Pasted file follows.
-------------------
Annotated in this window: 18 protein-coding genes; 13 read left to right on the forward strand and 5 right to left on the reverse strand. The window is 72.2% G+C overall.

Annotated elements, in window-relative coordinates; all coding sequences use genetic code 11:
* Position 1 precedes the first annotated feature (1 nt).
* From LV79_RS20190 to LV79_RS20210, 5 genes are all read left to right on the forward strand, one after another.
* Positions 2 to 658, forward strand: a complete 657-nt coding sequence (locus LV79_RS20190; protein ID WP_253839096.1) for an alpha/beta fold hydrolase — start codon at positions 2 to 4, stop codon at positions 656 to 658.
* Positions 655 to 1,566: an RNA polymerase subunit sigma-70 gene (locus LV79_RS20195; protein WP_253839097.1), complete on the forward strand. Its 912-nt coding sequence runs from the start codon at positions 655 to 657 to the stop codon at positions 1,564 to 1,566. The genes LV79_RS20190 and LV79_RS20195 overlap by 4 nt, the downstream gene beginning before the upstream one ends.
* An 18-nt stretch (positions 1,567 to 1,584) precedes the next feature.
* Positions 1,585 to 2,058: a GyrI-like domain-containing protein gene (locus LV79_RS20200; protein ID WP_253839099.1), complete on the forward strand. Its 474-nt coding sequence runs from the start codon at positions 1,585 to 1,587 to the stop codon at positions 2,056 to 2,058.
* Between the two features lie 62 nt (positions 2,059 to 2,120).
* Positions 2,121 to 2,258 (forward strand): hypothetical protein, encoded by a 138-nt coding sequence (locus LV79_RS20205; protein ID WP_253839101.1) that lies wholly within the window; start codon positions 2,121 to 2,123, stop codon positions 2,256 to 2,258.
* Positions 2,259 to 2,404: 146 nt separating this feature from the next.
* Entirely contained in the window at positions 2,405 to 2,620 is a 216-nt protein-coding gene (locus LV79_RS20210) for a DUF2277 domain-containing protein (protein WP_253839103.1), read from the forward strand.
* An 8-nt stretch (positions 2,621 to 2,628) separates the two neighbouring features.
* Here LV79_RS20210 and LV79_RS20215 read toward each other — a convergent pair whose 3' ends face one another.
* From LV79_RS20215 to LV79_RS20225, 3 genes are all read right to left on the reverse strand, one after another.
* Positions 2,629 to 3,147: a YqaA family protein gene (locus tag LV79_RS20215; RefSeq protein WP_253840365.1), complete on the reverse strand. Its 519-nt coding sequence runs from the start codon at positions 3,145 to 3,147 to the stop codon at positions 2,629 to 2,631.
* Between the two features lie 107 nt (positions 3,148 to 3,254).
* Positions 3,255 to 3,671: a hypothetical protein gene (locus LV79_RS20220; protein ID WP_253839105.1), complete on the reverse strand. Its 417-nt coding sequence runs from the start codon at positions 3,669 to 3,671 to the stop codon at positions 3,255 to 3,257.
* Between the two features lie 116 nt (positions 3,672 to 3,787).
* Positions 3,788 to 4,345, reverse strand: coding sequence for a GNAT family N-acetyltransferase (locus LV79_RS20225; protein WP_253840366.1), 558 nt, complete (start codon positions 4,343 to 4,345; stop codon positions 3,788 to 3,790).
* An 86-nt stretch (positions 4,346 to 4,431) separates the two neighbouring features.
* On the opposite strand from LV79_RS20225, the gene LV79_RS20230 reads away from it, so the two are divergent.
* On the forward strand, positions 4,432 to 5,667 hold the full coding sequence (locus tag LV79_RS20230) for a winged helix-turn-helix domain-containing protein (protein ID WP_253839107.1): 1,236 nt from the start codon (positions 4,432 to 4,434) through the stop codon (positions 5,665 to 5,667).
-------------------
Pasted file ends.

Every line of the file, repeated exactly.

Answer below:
Annotated in this window: 18 protein-coding genes; 13 read left to right on the forward strand and 5 right to left on the reverse strand. The window is 72.2% G+C overall.

Annotated elements, in window-relative coordinates; all coding sequences use genetic code 11:
* Position 1 precedes the first annotated feature (1 nt).
* From LV79_RS20190 to LV79_RS20210, 5 genes are all read left to right on the forward strand, one after another.
* Positions 2 to 658, forward strand: a complete 657-nt coding sequence (locus LV79_RS20190; protein ID WP_253839096.1) for an alpha/beta fold hydrolase — start codon at positions 2 to 4, stop codon at positions 656 to 658.
* Positions 655 to 1,566: an RNA polymerase subunit sigma-70 gene (locus LV79_RS20195; protein WP_253839097.1), complete on the forward strand. Its 912-nt coding sequence runs from the start codon at positions 655 to 657 to the stop codon at positions 1,564 to 1,566. The genes LV79_RS20190 and LV79_RS20195 overlap by 4 nt, the downstream gene beginning before the upstream one ends.
* An 18-nt stretch (positions 1,567 to 1,584) precedes the next feature.
* Positions 1,585 to 2,058: a GyrI-like domain-containing protein gene (locus LV79_RS20200; protein ID WP_253839099.1), complete on the forward strand. Its 474-nt coding sequence runs from the start codon at positions 1,585 to 1,587 to the stop codon at positions 2,056 to 2,058.
* Between the two features lie 62 nt (positions 2,059 to 2,120).
* Positions 2,121 to 2,258 (forward strand): hypothetical protein, encoded by a 138-nt coding sequence (locus LV79_RS20205; protein ID WP_253839101.1) that lies wholly within the window; start codon positions 2,121 to 2,123, stop codon positions 2,256 to 2,258.
* Positions 2,259 to 2,404: 146 nt separating this feature from the next.
* Entirely contained in the window at positions 2,405 to 2,620 is a 216-nt protein-coding gene (locus LV79_RS20210) for a DUF2277 domain-containing protein (protein WP_253839103.1), read from the forward strand.
* An 8-nt stretch (positions 2,621 to 2,628) separates the two neighbouring features.
* Here LV79_RS20210 and LV79_RS20215 read toward each other — a convergent pair whose 3' ends face one another.
* From LV79_RS20215 to LV79_RS20225, 3 genes are all read right to left on the reverse strand, one after another.
* Positions 2,629 to 3,147: a YqaA family protein gene (locus tag LV79_RS20215; RefSeq protein WP_253840365.1), complete on the reverse strand. Its 519-nt coding sequence runs from the start codon at positions 3,145 to 3,147 to the stop codon at positions 2,629 to 2,631.
* Between the two features lie 107 nt (positions 3,148 to 3,254).
* Positions 3,255 to 3,671: a hypothetical protein gene (locus LV79_RS20220; protein ID WP_253839105.1), complete on the reverse strand. Its 417-nt coding sequence runs from the start codon at positions 3,669 to 3,671 to the stop codon at positions 3,255 to 3,257.
* Between the two features lie 116 nt (positions 3,672 to 3,787).
* Positions 3,788 to 4,345, reverse strand: coding sequence for a GNAT family N-acetyltransferase (locus LV79_RS20225; protein WP_253840366.1), 558 nt, complete (start codon positions 4,343 to 4,345; stop codon positions 3,788 to 3,790).
* An 86-nt stretch (positions 4,346 to 4,431) separates the two neighbouring features.
* On the opposite strand from LV79_RS20225, the gene LV79_RS20230 reads away from it, so the two are divergent.
* On the forward strand, positions 4,432 to 5,667 hold the full coding sequence (locus tag LV79_RS20230) for a winged helix-turn-helix domain-containing protein (protein ID WP_253839107.1): 1,236 nt from the start codon (positions 4,432 to 4,434) through the stop codon (positions 5,665 to 5,667).